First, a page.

Thursday, February 10, 2011
Robin Hood. Ridley Scott (Director) Universal Pictures (2010)
A brilliant action film, with a solid story and superb acting from a stunning cast. Robin Longstride (Russell Crowe) returns to England to deliver a crown to new king and a message from a dying man to his family. In Nottingham he encounters the man's wife (Cate Blanchett) and is persuaded to impersonate the dead man for a few days. He is drawn into the life at Nottingham as well as national concerns as French soldiers ravage the country in a prelude to an invasion. The ensuing struggle becomes one for freedom from English tyranny as well as French invaders. The story is very well structured and balanced, the set pieces are outstanding and the cast are outstanding.
This is not the classic Robin Hood story arc, it is concerned with how Robin Hood came to be. The story threads are crisp and clear, they weave together very nicely to deliver a strong narrative that firmly sets up Robin hood, the outlaw legend. The film is a joy to watch, the action set pieces are amazing The mixture of close up action and soaring views bring you right into the fighting and provide a understandable context. There is exactly the right balance struck between the necessary dirt to give the feel for the times and the romantic sense of the legend in the making. The story bears the political aspects easily and effectively, they are natural to the story of Robin Hood and are given their correct place here.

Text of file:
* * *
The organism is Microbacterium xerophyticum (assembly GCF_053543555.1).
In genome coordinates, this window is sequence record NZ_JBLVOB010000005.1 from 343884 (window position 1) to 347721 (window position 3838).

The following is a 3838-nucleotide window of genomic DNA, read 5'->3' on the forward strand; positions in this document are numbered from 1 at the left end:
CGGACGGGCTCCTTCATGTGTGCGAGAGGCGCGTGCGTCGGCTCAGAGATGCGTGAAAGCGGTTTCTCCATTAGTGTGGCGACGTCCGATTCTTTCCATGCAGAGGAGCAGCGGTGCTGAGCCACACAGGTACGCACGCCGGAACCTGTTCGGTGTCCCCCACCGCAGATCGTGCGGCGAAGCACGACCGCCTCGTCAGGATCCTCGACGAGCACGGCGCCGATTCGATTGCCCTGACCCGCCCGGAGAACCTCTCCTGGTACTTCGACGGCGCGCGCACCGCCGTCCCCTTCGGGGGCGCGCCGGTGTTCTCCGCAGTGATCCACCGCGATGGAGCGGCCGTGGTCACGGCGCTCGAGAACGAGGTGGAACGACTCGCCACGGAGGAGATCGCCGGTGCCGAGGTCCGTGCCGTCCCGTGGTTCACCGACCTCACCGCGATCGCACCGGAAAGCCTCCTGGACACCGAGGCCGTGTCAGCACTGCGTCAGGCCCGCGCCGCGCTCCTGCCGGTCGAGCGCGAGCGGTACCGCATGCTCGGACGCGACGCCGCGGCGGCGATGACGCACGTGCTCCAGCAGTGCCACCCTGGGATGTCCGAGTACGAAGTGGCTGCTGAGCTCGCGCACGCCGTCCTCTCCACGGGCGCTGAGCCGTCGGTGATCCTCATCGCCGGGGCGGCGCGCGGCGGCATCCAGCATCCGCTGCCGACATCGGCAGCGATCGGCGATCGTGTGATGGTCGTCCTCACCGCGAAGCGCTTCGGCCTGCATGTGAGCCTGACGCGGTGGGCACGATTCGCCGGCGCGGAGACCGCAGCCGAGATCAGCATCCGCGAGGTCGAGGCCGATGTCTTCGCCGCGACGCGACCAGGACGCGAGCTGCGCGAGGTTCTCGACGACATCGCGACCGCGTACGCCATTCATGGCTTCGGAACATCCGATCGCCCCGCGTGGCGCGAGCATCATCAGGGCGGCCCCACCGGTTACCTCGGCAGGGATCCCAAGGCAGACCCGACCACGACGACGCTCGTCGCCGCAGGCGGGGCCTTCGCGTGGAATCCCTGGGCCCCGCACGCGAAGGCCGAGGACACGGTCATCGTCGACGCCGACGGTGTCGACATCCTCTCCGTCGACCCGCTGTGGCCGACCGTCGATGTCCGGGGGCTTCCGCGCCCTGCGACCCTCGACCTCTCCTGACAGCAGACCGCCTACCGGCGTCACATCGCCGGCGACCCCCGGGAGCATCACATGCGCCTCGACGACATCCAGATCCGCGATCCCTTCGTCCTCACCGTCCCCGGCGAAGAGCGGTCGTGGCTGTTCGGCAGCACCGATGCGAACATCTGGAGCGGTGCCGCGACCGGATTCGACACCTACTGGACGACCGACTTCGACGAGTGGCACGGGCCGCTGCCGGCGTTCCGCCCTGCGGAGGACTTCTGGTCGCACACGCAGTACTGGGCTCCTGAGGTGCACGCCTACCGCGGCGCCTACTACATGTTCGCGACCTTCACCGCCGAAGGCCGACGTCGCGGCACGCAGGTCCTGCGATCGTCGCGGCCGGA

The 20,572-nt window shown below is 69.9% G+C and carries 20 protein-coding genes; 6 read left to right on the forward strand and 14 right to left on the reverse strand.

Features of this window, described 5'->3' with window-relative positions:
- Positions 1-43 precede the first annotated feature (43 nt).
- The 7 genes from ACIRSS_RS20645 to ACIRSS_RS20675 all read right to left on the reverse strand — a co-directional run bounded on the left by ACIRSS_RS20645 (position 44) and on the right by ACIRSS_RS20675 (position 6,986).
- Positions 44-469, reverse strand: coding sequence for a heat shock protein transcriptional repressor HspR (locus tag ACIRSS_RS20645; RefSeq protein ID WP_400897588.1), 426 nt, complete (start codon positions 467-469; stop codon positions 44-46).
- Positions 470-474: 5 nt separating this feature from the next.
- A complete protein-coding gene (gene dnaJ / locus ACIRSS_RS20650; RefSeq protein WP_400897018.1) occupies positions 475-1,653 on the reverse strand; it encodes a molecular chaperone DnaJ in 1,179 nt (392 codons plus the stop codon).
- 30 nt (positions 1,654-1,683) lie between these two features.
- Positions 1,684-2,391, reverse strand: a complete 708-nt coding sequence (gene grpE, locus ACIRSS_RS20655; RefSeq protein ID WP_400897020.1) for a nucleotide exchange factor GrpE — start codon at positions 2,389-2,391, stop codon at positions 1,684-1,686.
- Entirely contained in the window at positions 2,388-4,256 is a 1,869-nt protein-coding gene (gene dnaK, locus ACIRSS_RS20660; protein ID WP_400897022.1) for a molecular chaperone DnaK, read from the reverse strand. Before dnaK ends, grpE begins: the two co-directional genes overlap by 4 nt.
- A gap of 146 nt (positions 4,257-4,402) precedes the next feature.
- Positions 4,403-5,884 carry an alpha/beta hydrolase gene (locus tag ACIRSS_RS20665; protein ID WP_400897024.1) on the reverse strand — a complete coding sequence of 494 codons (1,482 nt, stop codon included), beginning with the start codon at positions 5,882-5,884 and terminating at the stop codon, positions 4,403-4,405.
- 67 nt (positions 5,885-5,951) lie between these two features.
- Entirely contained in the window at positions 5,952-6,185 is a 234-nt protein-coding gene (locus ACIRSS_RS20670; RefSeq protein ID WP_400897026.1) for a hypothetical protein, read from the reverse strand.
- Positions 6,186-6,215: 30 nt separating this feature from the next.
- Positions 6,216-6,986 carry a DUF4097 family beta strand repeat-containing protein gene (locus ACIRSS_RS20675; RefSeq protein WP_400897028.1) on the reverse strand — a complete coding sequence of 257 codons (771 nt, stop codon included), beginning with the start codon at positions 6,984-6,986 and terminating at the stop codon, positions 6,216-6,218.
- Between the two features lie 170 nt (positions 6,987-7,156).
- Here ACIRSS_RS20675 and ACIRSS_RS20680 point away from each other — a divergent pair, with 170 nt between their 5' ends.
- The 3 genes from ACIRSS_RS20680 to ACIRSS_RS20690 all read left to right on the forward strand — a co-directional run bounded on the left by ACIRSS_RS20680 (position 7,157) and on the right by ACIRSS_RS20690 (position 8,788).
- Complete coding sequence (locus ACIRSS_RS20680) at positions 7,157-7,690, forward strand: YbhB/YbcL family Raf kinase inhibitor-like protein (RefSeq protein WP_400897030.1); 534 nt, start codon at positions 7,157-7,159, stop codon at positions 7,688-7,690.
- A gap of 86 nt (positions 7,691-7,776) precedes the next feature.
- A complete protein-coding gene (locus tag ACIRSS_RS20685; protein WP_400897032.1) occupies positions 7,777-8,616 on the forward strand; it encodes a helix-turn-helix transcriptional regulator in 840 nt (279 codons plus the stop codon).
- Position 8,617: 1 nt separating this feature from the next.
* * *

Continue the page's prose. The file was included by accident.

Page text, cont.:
Russell Crowe is simply magnificent, he carries off the ferociously competent man of action with a understated macho assertiveness, allied to a subtle and engaging sense of the man looking for a home and his roots. Cate Blanchett is formidable as Lady Marion, married for a week before her husband leaves for 10 years never to return, she has the steely core and expressive charm required. There is a genuine screen chemistry between the two that feels like a meeting of equals that gives the romance real depth and strength.
A hero is defined as much by their enemies as by their actions and in Oscar Isaac's King John, Robin Hood has a suitably formidable and capable enemy. This is a silkily venomous performance, King John is a sincerely dangerous man. This film is a triumph, a joy to watch.